c = ((v + (v >> 4) & 0xF0F0F0F) * 0x1010101) >> 24; // count
The best bit counting method takes only 12 operations, which is the same as the
lookup-table method, but avoids the memory and potential cache misses of a
table. It is a hybrid between the purely parallel method above and the earlier
methods using multiplies (in the section on counting bits with 64-bit
instructions), though it doesn't use 64-bit instructions. The counts of bits
set in the bytes is done in parallel, and the sum total of the bits set in the
bytes is computed by multiplying by 0x1010101 and shifting right 24 bits.
A generalization of the best bit counting method to integers of bit widths
upto 128 (parameterized by type T) is this:
v = v - ((v >> 1) & (T)~(T)0/3); // temp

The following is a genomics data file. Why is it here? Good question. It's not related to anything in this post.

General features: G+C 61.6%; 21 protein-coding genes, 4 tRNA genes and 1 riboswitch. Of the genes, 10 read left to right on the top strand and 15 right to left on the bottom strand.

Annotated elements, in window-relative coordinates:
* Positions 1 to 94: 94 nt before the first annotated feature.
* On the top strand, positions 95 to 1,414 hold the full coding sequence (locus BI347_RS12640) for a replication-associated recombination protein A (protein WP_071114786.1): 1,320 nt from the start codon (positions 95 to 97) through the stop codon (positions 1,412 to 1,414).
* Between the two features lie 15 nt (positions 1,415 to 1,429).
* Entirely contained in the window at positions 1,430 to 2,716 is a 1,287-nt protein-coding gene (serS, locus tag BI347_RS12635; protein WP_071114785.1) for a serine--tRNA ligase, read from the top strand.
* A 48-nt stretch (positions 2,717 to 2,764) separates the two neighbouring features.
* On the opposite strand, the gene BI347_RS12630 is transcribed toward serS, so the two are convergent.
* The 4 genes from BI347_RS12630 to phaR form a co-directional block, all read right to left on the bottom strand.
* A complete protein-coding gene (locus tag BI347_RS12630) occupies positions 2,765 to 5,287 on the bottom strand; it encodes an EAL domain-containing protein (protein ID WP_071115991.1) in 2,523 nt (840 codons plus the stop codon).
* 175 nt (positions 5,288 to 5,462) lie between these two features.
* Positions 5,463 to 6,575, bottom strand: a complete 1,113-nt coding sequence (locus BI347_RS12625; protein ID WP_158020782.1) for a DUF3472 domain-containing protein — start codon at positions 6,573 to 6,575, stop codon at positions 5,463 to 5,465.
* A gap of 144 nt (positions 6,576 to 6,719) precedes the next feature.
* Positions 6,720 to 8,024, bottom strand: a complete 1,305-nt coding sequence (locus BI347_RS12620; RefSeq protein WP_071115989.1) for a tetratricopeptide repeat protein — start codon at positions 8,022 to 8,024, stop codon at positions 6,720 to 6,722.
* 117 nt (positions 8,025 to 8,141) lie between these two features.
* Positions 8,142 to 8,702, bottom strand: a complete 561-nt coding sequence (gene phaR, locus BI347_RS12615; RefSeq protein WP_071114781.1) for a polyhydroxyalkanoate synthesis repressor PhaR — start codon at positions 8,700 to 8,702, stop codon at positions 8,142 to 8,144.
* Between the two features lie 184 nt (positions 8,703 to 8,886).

v = (v & (T)~(T)0/15*3) + ((v >> 2) & (T)~(T)0/15*3); // temp
v = (v + (v >> 4)) & (T)~(T)0/255*15; // temp
c = (T)(v * ((T)~(T)0/255)) >> (sizeof(v) - 1) * CHAR_BIT; // count
-------------------------------------------------------------------------------
We manage the memory in *pages*. For allocations smaller than a page, the page
is reserved for objects of the same size. This wastes up to PageSize div 2
bytes in the worst case! Thus the pageSize should be smaller than the operating
system pagesize; we use 512 Bytes.
type
PPageDesc = ptr TPageDesc
TBitIndex = range[0..UnitsPerPage-1]
TPageDesc = record
next: PPageDesc # all nodes are connected with this pointer
key: TAddress # start address at bit 0
bits: array[TBitIndex, int] # a bit vector
PPageDescArray = ptr array[0..1000_000, PPageDesc]
TCellSet = record
counter, max: int
head: PPageDesc
data: PPageDescArray
-------------------------------------------------------------------------------
We use manage *chunks*. There are fixed size chunks and variable sized chunks.
type
TChunk = object
startAddr: int # key in a table; lowest 3 bits are used for flags
size: int # chunk manages the interval [startAddr..startAddr+size-1]
le, ri: ptr TChunk # we make a tree of it!
TFixedChunk = object of TChunk
elemsize: int # size of each cell in this chunk (multiple of 8)